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Cruise ship which saved 22 people in Aegean Sea praised by UNHCR


Cruise ship which saved 22 people in Aegean Sea praised by UNHCR

The UN refugee agency today praised the captain and crew of the MS Noordam, a Dutch-registered cruise liner, for rescuing 22 people whose boat had sunk in the Aegean Sea between Greece and Turkey.
8 June 2006
A fast rescue boat lowered by the MS Noordam cruise ship returns with some of the 22 people saved from drowning when their boat capsized in the Aegean Sea. Photo courtesy of and

GENEVA, June 8 (UNHCR) - The UN refugee agency today praised the captain and crew of the MS Noordam, a Dutch-registered cruise liner, for saving 22 people whose boat had sunk in the Aegean Sea.

Early Tuesday morning, as the MS Noordam sailed through the clear blue waters of the Aegean Sea, a sailor working on the aft of the ship spotted a person floating in the water. A rescue mission was immediately launched, using a fast rescue boat and two tenders.

More than two hours later, 22 people, all wearing life jackets, were safe on board with medical staff on the ship treating those who needed attention. One child, who was not wearing a life vest, was later found dead by the Greek authorities, according to the shipping company.

The Noordam, a Dutch-registered 82,500-ton cruise ship belonging to the Holland America Line, was on its way from the Greek port of Santorini to the tourist town of Kusadasi on Turkey's Aegean coast, when the people were spotted in the water, some four miles off the coast of the Greek island of Samos. There is no information on how long they had been in the sea.

"In a situation such as this we are certainly happy to have helped so many people in dire circumstances. The crew performed admirably," said Stein Kruse, Holland America Line's president in a statement.

The people rescued, from various countries including Somalia and Iraq, were allowed to disembark in Kusadasi, Turkey, several hours after their rescue.

"Holland America Line is proud of the crew of MS Noordam, which acted correctly by saving lives," stated the ship's captain, Johannes Mateboer, in a ship-to-shore message. "The ship's decision to rescue people in imminent danger of losing their lives is entirely consistent with its moral and legal obligations."

Shipmasters have an obligation under international law to rescue any persons in distress at sea. Persons rescued at sea should be disembarked at the next port of call, where they should be admitted.

"We want to commend the shipmaster and crew of the MS Noordam for their humanitarian act and for upholding international law and custom," UN High Commissioner for Refugees António Guterres said in Geneva on Thursday. "We are also grateful to the government of Turkey for receiving these people in need."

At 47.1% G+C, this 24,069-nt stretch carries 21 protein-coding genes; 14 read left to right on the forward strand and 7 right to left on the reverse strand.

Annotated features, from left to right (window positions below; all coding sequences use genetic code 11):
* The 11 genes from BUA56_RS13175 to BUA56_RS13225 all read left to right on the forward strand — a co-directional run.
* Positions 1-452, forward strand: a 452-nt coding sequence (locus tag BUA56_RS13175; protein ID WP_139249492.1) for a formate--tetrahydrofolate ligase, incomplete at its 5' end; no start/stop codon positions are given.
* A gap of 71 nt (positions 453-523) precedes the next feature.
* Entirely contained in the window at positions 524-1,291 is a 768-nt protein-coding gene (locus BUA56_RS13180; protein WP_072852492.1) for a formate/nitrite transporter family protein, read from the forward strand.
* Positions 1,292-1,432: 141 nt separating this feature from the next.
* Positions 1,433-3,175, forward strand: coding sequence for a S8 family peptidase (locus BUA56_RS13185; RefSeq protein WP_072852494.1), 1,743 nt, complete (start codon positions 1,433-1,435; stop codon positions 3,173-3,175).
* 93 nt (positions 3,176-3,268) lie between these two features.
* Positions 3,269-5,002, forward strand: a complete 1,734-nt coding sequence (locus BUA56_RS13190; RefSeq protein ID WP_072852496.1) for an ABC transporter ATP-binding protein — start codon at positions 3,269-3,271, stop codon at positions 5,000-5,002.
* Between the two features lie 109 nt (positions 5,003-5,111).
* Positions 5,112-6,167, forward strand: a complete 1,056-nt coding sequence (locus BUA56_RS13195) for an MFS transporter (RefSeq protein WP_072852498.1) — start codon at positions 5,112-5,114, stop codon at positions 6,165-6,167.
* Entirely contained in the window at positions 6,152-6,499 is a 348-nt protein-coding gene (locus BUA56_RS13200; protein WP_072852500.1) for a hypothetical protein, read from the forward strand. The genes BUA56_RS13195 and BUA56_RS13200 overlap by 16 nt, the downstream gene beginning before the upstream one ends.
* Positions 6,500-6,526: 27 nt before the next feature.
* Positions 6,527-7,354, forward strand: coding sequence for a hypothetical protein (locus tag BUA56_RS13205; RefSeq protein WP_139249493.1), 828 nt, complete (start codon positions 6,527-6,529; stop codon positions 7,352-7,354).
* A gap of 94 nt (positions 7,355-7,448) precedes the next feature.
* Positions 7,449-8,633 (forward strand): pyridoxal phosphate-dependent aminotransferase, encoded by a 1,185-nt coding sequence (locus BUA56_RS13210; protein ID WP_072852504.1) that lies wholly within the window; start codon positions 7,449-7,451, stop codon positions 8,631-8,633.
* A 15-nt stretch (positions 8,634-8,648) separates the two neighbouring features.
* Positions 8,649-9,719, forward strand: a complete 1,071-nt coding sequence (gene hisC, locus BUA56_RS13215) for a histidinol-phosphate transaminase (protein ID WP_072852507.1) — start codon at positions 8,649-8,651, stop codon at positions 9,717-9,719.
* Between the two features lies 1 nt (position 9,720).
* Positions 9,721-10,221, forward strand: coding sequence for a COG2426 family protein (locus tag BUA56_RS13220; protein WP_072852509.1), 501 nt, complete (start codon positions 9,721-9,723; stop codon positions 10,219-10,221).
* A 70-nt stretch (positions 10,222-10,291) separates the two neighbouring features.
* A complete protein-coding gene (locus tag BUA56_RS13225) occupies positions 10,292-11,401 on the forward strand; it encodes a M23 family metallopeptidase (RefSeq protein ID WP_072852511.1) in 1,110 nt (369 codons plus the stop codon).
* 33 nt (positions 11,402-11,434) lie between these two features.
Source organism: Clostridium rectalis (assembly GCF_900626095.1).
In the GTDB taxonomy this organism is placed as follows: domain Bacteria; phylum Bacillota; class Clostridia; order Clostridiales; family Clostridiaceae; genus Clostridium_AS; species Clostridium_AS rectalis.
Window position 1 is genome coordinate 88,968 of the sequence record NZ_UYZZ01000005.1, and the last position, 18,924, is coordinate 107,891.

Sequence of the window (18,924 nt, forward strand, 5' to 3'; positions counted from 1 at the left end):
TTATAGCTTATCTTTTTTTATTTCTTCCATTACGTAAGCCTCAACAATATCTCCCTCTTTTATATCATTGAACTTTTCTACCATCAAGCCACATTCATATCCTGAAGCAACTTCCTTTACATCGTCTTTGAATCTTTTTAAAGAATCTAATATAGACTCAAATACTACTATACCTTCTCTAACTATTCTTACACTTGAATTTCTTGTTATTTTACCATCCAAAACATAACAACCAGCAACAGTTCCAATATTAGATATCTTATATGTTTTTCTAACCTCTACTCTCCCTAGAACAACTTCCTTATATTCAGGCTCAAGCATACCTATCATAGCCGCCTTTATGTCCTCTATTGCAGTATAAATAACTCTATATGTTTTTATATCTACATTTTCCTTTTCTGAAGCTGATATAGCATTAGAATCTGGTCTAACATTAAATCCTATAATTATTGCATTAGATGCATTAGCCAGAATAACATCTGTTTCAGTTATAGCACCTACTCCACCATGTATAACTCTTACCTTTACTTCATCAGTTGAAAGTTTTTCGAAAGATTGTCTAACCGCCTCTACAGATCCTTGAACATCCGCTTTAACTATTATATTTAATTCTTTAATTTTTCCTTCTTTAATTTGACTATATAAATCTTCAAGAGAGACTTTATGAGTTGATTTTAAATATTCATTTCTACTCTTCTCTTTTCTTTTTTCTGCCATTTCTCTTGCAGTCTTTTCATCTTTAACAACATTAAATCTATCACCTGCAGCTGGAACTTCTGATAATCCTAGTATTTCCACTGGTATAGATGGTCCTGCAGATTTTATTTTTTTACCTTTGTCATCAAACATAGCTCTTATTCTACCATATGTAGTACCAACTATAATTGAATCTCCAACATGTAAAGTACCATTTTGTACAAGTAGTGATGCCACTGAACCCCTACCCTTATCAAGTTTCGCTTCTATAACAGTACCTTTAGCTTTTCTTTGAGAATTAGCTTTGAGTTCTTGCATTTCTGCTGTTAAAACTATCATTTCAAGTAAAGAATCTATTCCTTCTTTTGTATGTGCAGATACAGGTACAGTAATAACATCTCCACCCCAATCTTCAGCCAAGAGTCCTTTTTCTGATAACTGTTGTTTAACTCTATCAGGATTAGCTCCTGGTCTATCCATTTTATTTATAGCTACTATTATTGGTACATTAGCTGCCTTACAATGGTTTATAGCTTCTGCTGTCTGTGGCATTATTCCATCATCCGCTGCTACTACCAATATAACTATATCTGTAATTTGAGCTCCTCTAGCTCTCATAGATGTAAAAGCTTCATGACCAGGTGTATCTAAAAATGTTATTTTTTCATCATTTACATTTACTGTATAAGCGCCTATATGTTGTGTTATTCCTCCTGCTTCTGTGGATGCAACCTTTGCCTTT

"This incident highlights the urgent need for states to cooperate in order to prevent the tragedies that are occurring almost daily, in the Mediterranean and elsewhere, when people use desperate means to seek a better life or refuge," added Guterres.

The rising death toll at sea has put the issue of irregular migration on the international agenda. Over the last decade, thousands of people, including migrants, asylum seekers, refugees and victims of human trafficking, have died attempting to reach Europe by sea.

"Rarely a week goes by without some news of an unseaworthy boat that has sunk with its passengers on board, dead bodies being washed ashore on the holiday beaches of southern Europe, and people who have paid huge sums of money to human smugglers whose last concern is the welfare of their clients," said Assistant High Commissioner for Protection, Erika Feller, last month, at the opening of a conference on maritime interception and rescue at sea in the Mediterranean.

The conference, organised by UNHCR with funding from the European Union and the hospitality of the Spanish government, brought together representatives from Mediterranean states, the EU and partner organisations, in order to foster greater understanding of the dynamics of maritime movements. It also sought to promote practical and effective cooperation to respond to the humanitarian and protection dimensions of irregular migration.

Turkey is a transit country for a large number of people trying to reach Western Europe. Since the late 1990s, Turkey has made considerable efforts to improve the institutional, legal and administrative framework and procedures in the areas of migration and asylum.

The MS Noordam's fast rescue boat plucks one of those saved from the Aegean Sea.

UNHCR is working closely with the International Maritime Organisation (IMO) and other relevant UN agencies to safeguard the integrity of the international search and rescue regime so as to offer support and guidance to ships' masters who come to the aid of refugees and asylum seekers in difficulty at sea.

At a time when captains are constantly asked to boost efficiency and cut costs, it remains vital that they continue to take the time and trouble to rescue people in peril - whether they are refugees or any other people in distress.

Last September, a Danish-registered ship, the Eli Maersk, picked up 39 people shipwrecked in the Gulf of Aden. Another Danish ship, the MV Clementine Maersk, rescued 27 stranded boat people in the Mediterranean Sea in May last year. In 2001, the Norwegian freighter MV Tampa rescued 433 asylum seekers from a sinking fishing boat off the Australian coast.